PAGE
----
Several years ago when I attended the first medical conference on vitamin D designed for clinicians, the limited data we had were very exciting. There was also many reasons to be skeptical and many were. It all sounded too good to be true they thought.
Maybe higher vitamin D levels just told us who was already healthy. Instead of being sick and house-bound, they spent more time outside. The high vitamin D was not the cause of being well, it was the result. More complicated, time-consuming and expensive studies would have to be done to sort out the truth.
Since then we have accumulated a great deal of research data. What does it show?
Simply, the data shows that our high expectations about vitamin D were wrong. The highest expectations about vitamin D were actually too modest! At this point just about the only health outcomes that we can’t prove are influenced by vitamin D are the ones we have not measured yet. Study after study links diseases, syndromes, development and well-being to vitamin D. A few very recent discoveries follow:
As we broaden our view to hunt down foreseen connections, more and more comes to light. For example, we have long been aware of a rising rate of premature onset of menses in little girls. There were many explanations including hormones in the food, rising rates of obesity and environmental hormone disrupting chemicals. Now we can add low vitamin D to the list of contributors.
Vitamin D lowers the risk of ischemic stroke and diabetes. Low vitamin D is closely linked to vitiligo (patchy white skin) whether or not there is an autoimmune disease contributing to the vitiligo.
Patients with hepatitis C are more likely to respond to drug treatment and get better if their D levels are higher. Black people with high blood pressure can lower it taking vitamin D but a dose of at least 2,000 iu is necessary and 4,000 iu/day (the highest they tested) is better.
A paltry dose of 1,200 iu of D3 markedly reduced the symptoms of Parkinson’s Disease patients.
Vitamin D appears to make prostate cancer cells less aggressive.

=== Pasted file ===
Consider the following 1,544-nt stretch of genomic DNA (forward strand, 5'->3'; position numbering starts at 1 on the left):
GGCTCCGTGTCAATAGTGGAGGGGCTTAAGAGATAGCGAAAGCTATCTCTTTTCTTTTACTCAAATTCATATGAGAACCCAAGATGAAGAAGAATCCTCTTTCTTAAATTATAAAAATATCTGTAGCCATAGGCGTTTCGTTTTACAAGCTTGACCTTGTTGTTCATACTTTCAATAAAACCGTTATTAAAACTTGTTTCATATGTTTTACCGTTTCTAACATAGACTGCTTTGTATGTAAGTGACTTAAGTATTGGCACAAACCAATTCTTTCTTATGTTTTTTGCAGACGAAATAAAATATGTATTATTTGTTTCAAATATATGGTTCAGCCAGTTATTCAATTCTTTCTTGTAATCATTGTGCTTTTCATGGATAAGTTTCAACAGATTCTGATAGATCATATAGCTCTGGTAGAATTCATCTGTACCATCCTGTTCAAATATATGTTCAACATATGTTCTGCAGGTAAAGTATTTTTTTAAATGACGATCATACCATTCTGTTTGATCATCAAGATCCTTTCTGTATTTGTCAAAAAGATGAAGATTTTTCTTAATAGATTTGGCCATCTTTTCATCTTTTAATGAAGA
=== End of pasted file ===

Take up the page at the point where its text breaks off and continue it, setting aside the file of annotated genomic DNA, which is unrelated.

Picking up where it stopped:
Honestly, it is getting kind of boring. It is abundantly clear that optimizing everyone’s D level is a no-brainer, regardless of their health. Vitamin D is just plain GOOD. The end.
I am interested in what we do not know and then, most importantly, what can be done about it. I want to help not just categorize. Diagnoses and labels are of interest to me as much as they help me to help others and know what is ahead. Give me something useful, please.
There are some.
One study provides a partial explanation why improving D levels is an individual matter. I have patients who have to take three times as much D as other patients to achieve the very same blood level. Specific health issues (like high blood pressure and diabetes) impact an individual’s need, as does a person’s size. However, this study demonstrated that genetic determinants significantly altered metabolism of vitamin D taken as an oral supplement. Just like you can’t tell a person’s cholesterol level just by looking at their food, you can’t predict someone’s D level by how much they supplement, or where they live. To really know, we have to do a blood test.
An investigation of oral vitamin D supplementation in one month old Canadian breast-fed infants gave us specific information regarding necessary dosage. This study found that 1,600 iu day was required to achieve the 32 ng/ml minimum in this study. (I’d rater see 50). Doses of 400, 800 and 1,200 iu/day did not get the babies blood levels that high. Remember that the American Academy of Pediatrics recommends 400 iu/day and the Institute of Medicine proclaimed that 1,000 (up to six months) or 1,500 iu/day (six months to one year) was the upper limit of safety. Gong.
A study of overweight and obese women with polycystic ovary syndrome discovered that vitamin D levels appeared to influence the magnitude of benefit they achieved from changing their health habits (diet and exercise). The very same changes lowered the women’s cholesterol more and reduced their waist size more during the brighter summer months than in the winter. The investigators measured the subjects D levels and found that the higher the D levels, the greater the impact of positive lifestyle changes.
There is one fly in this ointment. Their study design does not exclude the possibility that the increased vitamin D levels alone, without the lifestyle changes, would have made the difference. To put it another way, the sunshine made these women healthier regardless of anything they did. The study did show that the lifestyle changes made a difference and the D added to the effect, maybe on its own, maybe only with their good efforts.
The bottom line of this finding for you is my advice that you should take advantage of your opportunity. Right now, the sunny time of the year, looks to be THE time to get yourself healthy.
If you are reading this indoors, please do yourself a favor. Leave now. Go outside. Get some vitamin D. Take action on those dormant plans to live healthier. NOW is the time!